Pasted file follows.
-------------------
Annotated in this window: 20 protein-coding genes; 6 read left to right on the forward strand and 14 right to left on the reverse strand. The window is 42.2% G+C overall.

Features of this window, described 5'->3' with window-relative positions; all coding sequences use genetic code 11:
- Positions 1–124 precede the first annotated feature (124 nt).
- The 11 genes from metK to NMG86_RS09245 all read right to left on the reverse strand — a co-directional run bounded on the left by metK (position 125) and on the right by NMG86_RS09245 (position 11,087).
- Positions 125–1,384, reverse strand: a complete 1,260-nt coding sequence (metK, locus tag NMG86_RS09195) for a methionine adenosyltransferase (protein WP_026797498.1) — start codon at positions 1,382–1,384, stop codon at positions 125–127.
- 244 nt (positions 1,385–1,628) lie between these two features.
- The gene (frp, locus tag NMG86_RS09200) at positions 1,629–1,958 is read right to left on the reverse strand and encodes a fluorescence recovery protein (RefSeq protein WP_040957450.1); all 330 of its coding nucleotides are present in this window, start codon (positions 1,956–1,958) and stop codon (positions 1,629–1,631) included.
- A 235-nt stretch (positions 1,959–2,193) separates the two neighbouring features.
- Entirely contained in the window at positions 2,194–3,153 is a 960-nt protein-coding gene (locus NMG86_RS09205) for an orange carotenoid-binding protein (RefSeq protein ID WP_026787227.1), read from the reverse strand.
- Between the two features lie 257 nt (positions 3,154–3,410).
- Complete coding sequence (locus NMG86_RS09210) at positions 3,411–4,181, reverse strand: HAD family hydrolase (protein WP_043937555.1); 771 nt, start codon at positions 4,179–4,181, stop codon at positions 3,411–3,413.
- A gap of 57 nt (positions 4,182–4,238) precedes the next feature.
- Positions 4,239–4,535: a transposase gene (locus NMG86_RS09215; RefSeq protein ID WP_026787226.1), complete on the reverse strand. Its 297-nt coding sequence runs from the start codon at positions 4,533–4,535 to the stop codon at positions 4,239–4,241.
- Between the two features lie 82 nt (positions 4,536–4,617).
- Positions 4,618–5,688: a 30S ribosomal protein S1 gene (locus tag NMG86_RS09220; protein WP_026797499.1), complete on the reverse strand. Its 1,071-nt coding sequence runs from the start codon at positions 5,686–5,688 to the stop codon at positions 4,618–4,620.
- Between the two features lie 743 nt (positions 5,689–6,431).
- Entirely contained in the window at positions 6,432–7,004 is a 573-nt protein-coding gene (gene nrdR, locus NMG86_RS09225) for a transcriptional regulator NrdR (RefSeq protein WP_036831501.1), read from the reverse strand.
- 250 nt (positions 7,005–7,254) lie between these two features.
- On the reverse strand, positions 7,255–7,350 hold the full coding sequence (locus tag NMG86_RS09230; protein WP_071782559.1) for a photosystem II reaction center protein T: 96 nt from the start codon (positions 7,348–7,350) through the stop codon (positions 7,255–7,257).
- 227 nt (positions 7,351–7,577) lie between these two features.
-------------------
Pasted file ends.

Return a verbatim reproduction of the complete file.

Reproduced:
Annotated in this window: 20 protein-coding genes; 6 read left to right on the forward strand and 14 right to left on the reverse strand. The window is 42.2% G+C overall.

Features of this window, described 5'->3' with window-relative positions; all coding sequences use genetic code 11:
- Positions 1–124 precede the first annotated feature (124 nt).
- The 11 genes from metK to NMG86_RS09245 all read right to left on the reverse strand — a co-directional run bounded on the left by metK (position 125) and on the right by NMG86_RS09245 (position 11,087).
- Positions 125–1,384, reverse strand: a complete 1,260-nt coding sequence (metK, locus tag NMG86_RS09195) for a methionine adenosyltransferase (protein WP_026797498.1) — start codon at positions 1,382–1,384, stop codon at positions 125–127.
- 244 nt (positions 1,385–1,628) lie between these two features.
- The gene (frp, locus tag NMG86_RS09200) at positions 1,629–1,958 is read right to left on the reverse strand and encodes a fluorescence recovery protein (RefSeq protein WP_040957450.1); all 330 of its coding nucleotides are present in this window, start codon (positions 1,956–1,958) and stop codon (positions 1,629–1,631) included.
- A 235-nt stretch (positions 1,959–2,193) separates the two neighbouring features.
- Entirely contained in the window at positions 2,194–3,153 is a 960-nt protein-coding gene (locus NMG86_RS09205) for an orange carotenoid-binding protein (RefSeq protein ID WP_026787227.1), read from the reverse strand.
- Between the two features lie 257 nt (positions 3,154–3,410).
- Complete coding sequence (locus NMG86_RS09210) at positions 3,411–4,181, reverse strand: HAD family hydrolase (protein WP_043937555.1); 771 nt, start codon at positions 4,179–4,181, stop codon at positions 3,411–3,413.
- A gap of 57 nt (positions 4,182–4,238) precedes the next feature.
- Positions 4,239–4,535: a transposase gene (locus NMG86_RS09215; RefSeq protein ID WP_026787226.1), complete on the reverse strand. Its 297-nt coding sequence runs from the start codon at positions 4,533–4,535 to the stop codon at positions 4,239–4,241.
- Between the two features lie 82 nt (positions 4,536–4,617).
- Positions 4,618–5,688: a 30S ribosomal protein S1 gene (locus tag NMG86_RS09220; protein WP_026797499.1), complete on the reverse strand. Its 1,071-nt coding sequence runs from the start codon at positions 5,686–5,688 to the stop codon at positions 4,618–4,620.
- Between the two features lie 743 nt (positions 5,689–6,431).
- Entirely contained in the window at positions 6,432–7,004 is a 573-nt protein-coding gene (gene nrdR, locus NMG86_RS09225) for a transcriptional regulator NrdR (RefSeq protein WP_036831501.1), read from the reverse strand.
- 250 nt (positions 7,005–7,254) lie between these two features.
- On the reverse strand, positions 7,255–7,350 hold the full coding sequence (locus tag NMG86_RS09230; protein WP_071782559.1) for a photosystem II reaction center protein T: 96 nt from the start codon (positions 7,348–7,350) through the stop codon (positions 7,255–7,257).
- 227 nt (positions 7,351–7,577) lie between these two features.